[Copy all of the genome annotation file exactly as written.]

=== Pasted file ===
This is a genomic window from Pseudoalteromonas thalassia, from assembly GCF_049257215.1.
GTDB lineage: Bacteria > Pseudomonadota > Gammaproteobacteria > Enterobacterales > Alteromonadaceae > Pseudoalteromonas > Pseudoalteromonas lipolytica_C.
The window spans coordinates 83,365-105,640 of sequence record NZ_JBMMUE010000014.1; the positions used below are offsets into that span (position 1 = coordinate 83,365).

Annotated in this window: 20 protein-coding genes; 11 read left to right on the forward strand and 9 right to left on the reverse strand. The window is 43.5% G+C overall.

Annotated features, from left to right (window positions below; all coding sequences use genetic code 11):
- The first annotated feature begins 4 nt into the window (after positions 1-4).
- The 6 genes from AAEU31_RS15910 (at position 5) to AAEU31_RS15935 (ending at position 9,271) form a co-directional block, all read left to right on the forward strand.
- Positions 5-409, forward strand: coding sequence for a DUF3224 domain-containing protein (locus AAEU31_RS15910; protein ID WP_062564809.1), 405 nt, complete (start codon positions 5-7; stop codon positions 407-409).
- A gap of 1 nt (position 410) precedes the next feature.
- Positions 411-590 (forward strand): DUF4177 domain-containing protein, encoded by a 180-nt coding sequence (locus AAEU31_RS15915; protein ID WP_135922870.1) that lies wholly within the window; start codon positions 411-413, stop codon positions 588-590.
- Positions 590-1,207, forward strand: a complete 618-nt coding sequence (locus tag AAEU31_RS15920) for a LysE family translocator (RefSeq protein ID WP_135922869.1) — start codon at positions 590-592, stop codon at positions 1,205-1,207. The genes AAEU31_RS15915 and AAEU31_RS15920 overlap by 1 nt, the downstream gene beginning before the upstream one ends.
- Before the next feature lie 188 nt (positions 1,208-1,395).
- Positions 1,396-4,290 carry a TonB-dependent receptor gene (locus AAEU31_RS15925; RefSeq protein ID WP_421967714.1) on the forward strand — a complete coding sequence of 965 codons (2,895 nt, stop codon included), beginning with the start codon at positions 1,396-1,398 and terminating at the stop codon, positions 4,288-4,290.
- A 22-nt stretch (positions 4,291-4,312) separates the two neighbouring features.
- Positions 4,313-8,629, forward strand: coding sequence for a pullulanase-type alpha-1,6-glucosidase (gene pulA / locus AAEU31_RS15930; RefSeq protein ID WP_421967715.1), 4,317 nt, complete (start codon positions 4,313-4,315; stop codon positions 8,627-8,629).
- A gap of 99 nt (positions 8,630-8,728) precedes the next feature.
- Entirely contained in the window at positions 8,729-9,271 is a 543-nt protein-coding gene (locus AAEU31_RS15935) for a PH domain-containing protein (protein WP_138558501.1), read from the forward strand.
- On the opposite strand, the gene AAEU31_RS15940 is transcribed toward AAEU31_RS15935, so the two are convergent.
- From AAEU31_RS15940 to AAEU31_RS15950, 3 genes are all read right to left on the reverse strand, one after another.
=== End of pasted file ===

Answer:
This is a genomic window from Pseudoalteromonas thalassia, from assembly GCF_049257215.1.
GTDB lineage: Bacteria > Pseudomonadota > Gammaproteobacteria > Enterobacterales > Alteromonadaceae > Pseudoalteromonas > Pseudoalteromonas lipolytica_C.
The window spans coordinates 83,365-105,640 of sequence record NZ_JBMMUE010000014.1; the positions used below are offsets into that span (position 1 = coordinate 83,365).

Annotated in this window: 20 protein-coding genes; 11 read left to right on the forward strand and 9 right to left on the reverse strand. The window is 43.5% G+C overall.

Annotated features, from left to right (window positions below; all coding sequences use genetic code 11):
- The first annotated feature begins 4 nt into the window (after positions 1-4).
- The 6 genes from AAEU31_RS15910 (at position 5) to AAEU31_RS15935 (ending at position 9,271) form a co-directional block, all read left to right on the forward strand.
- Positions 5-409, forward strand: coding sequence for a DUF3224 domain-containing protein (locus AAEU31_RS15910; protein ID WP_062564809.1), 405 nt, complete (start codon positions 5-7; stop codon positions 407-409).
- A gap of 1 nt (position 410) precedes the next feature.
- Positions 411-590 (forward strand): DUF4177 domain-containing protein, encoded by a 180-nt coding sequence (locus AAEU31_RS15915; protein ID WP_135922870.1) that lies wholly within the window; start codon positions 411-413, stop codon positions 588-590.
- Positions 590-1,207, forward strand: a complete 618-nt coding sequence (locus tag AAEU31_RS15920) for a LysE family translocator (RefSeq protein ID WP_135922869.1) — start codon at positions 590-592, stop codon at positions 1,205-1,207. The genes AAEU31_RS15915 and AAEU31_RS15920 overlap by 1 nt, the downstream gene beginning before the upstream one ends.
- Before the next feature lie 188 nt (positions 1,208-1,395).
- Positions 1,396-4,290 carry a TonB-dependent receptor gene (locus AAEU31_RS15925; RefSeq protein ID WP_421967714.1) on the forward strand — a complete coding sequence of 965 codons (2,895 nt, stop codon included), beginning with the start codon at positions 1,396-1,398 and terminating at the stop codon, positions 4,288-4,290.
- A 22-nt stretch (positions 4,291-4,312) separates the two neighbouring features.
- Positions 4,313-8,629, forward strand: coding sequence for a pullulanase-type alpha-1,6-glucosidase (gene pulA / locus AAEU31_RS15930; RefSeq protein ID WP_421967715.1), 4,317 nt, complete (start codon positions 4,313-4,315; stop codon positions 8,627-8,629).
- A gap of 99 nt (positions 8,630-8,728) precedes the next feature.
- Entirely contained in the window at positions 8,729-9,271 is a 543-nt protein-coding gene (locus AAEU31_RS15935) for a PH domain-containing protein (protein WP_138558501.1), read from the forward strand.
- On the opposite strand, the gene AAEU31_RS15940 is transcribed toward AAEU31_RS15935, so the two are convergent.
- From AAEU31_RS15940 to AAEU31_RS15950, 3 genes are all read right to left on the reverse strand, one after another.